Adler University President Raymond E. Crossman, Ph.D., responds to the U.S. Supreme Court’s ruling to overturn Roe v. Wade and its other upcoming decisions in a message to Chicago, Online and Vancouver campus students, faculty, and staff.
This week, the U.S. Supreme Court began announcing decisions at the end of its session. As you’ve likely heard, the Supreme Court decided today to overturn the landmark ruling on Roe v. Wade in 1973 and Planned Parenthood v. Casey in 1992, thus revoking a person’s constitutional right to obtain an abortion in the United States.
I am personally saddened, disturbed, and angry to see what was held as a fundamental human right for 50 years in the U.S. to be rescinded today. Thirteen states have already moved to ban the procedure altogether with others expected to follow – changes that will disproportionately affect women, people of color, sexual and gender minorities, those living in poverty or with less economic resources, and those living in rural and medically underserved regions. We’ve expected this court decision for weeks, and indeed Roe v. Wade has been under threat since it was first announced. Yet I’m still at a loss to fully comprehend what today will mean for women, for poor people, for people of color, and for so many people living with less resources and power.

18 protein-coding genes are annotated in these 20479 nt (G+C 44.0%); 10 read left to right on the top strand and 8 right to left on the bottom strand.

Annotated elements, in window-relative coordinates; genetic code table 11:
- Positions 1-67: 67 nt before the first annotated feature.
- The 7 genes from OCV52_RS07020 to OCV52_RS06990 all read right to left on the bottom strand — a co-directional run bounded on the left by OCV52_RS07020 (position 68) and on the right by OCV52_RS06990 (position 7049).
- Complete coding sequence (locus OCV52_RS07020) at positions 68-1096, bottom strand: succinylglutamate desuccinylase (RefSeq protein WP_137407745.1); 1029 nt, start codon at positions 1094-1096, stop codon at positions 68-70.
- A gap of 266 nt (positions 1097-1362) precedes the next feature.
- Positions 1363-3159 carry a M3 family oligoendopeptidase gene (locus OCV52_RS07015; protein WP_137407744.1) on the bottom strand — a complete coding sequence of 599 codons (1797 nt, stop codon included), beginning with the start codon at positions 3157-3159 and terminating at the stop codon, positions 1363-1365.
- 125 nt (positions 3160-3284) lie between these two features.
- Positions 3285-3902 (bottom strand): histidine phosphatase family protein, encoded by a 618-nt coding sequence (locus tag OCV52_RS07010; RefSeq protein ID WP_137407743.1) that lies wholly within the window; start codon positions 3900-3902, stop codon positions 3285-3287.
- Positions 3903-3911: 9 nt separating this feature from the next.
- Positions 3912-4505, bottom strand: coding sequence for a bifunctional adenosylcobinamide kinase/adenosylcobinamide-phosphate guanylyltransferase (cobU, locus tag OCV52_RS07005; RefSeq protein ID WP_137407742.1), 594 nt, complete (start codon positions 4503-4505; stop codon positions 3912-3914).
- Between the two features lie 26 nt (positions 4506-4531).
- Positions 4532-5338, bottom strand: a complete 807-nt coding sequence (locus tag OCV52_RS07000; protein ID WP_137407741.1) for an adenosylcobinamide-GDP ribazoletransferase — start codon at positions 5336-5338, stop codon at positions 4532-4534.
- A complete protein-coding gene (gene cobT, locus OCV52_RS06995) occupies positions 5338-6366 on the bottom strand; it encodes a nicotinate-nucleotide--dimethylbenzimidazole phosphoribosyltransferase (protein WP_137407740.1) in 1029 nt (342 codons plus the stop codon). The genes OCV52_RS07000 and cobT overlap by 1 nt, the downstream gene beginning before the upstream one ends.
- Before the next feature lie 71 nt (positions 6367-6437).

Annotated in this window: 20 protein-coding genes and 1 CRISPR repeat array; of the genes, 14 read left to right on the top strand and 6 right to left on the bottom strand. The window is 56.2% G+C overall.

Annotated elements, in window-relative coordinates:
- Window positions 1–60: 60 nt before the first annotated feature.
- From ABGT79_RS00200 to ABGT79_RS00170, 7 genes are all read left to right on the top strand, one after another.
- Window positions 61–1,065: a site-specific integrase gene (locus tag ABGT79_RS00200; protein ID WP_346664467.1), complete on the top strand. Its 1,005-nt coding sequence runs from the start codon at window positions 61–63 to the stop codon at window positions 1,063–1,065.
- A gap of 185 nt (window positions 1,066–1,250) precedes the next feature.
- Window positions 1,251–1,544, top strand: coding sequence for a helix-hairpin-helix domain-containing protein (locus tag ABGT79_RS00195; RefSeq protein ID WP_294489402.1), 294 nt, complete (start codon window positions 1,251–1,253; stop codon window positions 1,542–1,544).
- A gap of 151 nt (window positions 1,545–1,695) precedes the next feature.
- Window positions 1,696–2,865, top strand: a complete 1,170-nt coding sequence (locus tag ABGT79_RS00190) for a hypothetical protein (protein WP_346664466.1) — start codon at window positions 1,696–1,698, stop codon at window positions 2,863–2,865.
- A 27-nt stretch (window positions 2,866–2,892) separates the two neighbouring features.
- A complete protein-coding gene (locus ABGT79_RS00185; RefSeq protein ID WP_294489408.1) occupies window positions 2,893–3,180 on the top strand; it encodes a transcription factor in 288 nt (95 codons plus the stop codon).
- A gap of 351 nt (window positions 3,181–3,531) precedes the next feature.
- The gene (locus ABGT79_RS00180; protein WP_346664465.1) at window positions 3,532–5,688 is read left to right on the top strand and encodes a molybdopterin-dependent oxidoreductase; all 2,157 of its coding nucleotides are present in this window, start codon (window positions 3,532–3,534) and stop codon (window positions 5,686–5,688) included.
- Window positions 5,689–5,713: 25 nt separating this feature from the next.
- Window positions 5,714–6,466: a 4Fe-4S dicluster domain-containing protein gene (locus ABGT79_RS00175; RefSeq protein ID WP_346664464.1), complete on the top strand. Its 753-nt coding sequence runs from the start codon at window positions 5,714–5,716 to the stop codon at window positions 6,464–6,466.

This issue and ruling, as well as others the Supreme Court is currently considering, is complex. As Adlerians, we know our individual health resides in that of our community. Removing access to safe health care results in harm for individuals and entire communities.
In the coming days, we will see the Supreme Court’s decisions regarding environmental protections (West Virginia v. Environmental Protection Agency) and asylum seekers (Biden v. Texas). The opinions issued in these two landmark cases will have impacts on the ongoing global climate crisis and on undocumented immigrants, their communities, and future immigration policy. Yesterday, the Court ruled to decrease gun controls. This fall, the Court will consider race-conscious admissions and affirmative action in higher education – which could decrease access across our sector. All of these issues are facets of social justice and community health.
At Adler, we are educating the socially responsible practitioners of tomorrow – and while we are facing a new reality and ongoing fights, we will all continue to uphold our shared commitment to build global movements for justice and equity.
Today’s news, as well as what we may face in the weeks ahead, may be challenging for many of us, but let us not forget to show empathy and compassion, even as we engage opinions differing from our own.
President Raymond Crossman, Ph.D.
Adler University President